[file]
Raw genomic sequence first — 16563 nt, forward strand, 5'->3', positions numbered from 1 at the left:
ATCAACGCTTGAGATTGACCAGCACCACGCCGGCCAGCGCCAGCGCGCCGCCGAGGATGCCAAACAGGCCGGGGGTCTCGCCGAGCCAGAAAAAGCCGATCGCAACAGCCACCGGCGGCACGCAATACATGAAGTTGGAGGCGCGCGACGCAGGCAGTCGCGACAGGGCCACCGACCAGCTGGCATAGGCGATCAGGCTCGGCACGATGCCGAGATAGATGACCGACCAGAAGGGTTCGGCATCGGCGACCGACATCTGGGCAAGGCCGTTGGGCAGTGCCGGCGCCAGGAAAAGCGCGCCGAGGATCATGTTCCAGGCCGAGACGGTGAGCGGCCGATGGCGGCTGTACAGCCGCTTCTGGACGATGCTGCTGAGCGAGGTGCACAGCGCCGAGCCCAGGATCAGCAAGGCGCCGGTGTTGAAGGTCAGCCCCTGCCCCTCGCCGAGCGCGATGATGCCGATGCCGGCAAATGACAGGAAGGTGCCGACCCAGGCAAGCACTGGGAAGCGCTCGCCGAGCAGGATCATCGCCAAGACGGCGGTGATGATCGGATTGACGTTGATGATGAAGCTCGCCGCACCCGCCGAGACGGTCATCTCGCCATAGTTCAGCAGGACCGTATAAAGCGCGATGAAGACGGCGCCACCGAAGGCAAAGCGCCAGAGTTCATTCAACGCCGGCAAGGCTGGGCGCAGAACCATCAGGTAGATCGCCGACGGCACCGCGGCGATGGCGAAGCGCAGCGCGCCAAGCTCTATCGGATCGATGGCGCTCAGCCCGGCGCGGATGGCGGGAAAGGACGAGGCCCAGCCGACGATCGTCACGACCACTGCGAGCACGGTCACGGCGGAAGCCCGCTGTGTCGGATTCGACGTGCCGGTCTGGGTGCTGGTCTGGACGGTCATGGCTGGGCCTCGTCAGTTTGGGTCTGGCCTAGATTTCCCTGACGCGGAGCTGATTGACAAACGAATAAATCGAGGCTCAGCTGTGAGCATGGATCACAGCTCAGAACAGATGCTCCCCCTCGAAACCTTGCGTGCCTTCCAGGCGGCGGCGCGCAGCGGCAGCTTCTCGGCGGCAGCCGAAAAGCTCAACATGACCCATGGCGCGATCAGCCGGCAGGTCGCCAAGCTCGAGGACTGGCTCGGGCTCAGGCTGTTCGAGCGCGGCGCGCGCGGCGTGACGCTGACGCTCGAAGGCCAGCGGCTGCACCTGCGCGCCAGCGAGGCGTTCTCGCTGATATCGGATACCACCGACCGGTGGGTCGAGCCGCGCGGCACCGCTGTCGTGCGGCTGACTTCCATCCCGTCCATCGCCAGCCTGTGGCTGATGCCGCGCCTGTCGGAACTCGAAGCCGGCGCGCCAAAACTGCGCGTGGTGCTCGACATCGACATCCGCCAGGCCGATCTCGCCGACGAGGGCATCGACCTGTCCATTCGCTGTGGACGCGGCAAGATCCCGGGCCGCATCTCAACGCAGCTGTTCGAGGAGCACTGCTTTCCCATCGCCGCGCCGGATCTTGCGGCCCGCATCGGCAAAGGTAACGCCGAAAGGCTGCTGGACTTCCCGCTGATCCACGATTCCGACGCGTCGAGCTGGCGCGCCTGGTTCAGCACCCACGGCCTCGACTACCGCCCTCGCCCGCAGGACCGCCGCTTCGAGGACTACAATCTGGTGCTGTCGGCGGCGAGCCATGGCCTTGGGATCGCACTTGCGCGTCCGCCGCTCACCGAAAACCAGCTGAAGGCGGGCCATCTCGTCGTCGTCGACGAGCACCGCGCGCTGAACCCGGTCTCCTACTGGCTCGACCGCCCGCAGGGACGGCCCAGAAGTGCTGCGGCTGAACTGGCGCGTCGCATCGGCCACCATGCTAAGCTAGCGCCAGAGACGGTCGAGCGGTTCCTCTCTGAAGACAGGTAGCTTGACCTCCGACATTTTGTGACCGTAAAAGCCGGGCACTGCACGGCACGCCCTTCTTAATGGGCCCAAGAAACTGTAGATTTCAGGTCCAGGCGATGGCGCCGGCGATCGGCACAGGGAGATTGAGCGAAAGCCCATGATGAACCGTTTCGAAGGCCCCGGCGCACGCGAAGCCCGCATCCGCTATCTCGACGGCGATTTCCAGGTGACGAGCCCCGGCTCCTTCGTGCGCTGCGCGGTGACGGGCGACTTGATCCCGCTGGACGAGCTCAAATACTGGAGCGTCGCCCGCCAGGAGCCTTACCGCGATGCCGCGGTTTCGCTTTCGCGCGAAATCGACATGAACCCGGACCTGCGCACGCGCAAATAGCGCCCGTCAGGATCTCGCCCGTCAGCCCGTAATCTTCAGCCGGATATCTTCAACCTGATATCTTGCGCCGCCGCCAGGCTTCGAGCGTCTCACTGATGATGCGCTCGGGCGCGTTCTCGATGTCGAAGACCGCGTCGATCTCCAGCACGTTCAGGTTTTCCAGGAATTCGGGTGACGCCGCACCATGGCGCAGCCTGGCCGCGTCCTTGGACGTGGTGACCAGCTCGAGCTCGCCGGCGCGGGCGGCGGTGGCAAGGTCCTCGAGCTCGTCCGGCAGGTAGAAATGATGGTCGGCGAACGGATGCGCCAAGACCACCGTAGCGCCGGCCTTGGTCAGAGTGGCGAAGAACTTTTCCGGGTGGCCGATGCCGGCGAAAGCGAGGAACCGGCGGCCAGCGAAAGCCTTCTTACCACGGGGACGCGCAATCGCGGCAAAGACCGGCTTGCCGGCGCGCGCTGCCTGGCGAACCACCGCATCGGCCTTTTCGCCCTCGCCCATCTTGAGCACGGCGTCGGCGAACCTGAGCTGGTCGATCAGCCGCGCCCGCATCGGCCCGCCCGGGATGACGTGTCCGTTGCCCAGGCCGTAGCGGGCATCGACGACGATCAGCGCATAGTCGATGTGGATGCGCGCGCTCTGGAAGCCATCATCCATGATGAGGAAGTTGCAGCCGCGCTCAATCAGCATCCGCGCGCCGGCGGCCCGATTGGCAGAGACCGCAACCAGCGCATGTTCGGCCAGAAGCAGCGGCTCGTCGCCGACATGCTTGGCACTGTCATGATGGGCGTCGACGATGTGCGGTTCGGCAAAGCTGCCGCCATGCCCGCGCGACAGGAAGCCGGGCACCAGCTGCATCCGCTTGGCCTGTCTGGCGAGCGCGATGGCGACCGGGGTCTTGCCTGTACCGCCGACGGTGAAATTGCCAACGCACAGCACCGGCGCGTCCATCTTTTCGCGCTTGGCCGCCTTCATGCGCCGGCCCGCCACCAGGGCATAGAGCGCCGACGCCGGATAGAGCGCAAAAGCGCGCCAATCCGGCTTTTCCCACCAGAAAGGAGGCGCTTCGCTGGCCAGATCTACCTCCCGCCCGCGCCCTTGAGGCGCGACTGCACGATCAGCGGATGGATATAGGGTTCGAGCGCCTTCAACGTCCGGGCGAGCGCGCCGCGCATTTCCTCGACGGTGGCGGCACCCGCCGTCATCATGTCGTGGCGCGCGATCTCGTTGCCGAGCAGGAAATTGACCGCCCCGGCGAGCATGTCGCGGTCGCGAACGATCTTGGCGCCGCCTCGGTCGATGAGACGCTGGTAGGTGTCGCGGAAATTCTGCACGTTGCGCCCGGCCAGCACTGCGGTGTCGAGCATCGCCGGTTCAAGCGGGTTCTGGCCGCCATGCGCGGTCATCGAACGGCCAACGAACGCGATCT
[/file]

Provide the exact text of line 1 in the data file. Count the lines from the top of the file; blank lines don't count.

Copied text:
Raw genomic sequence first — 16563 nt, forward strand, 5'->3', positions numbered from 1 at the left: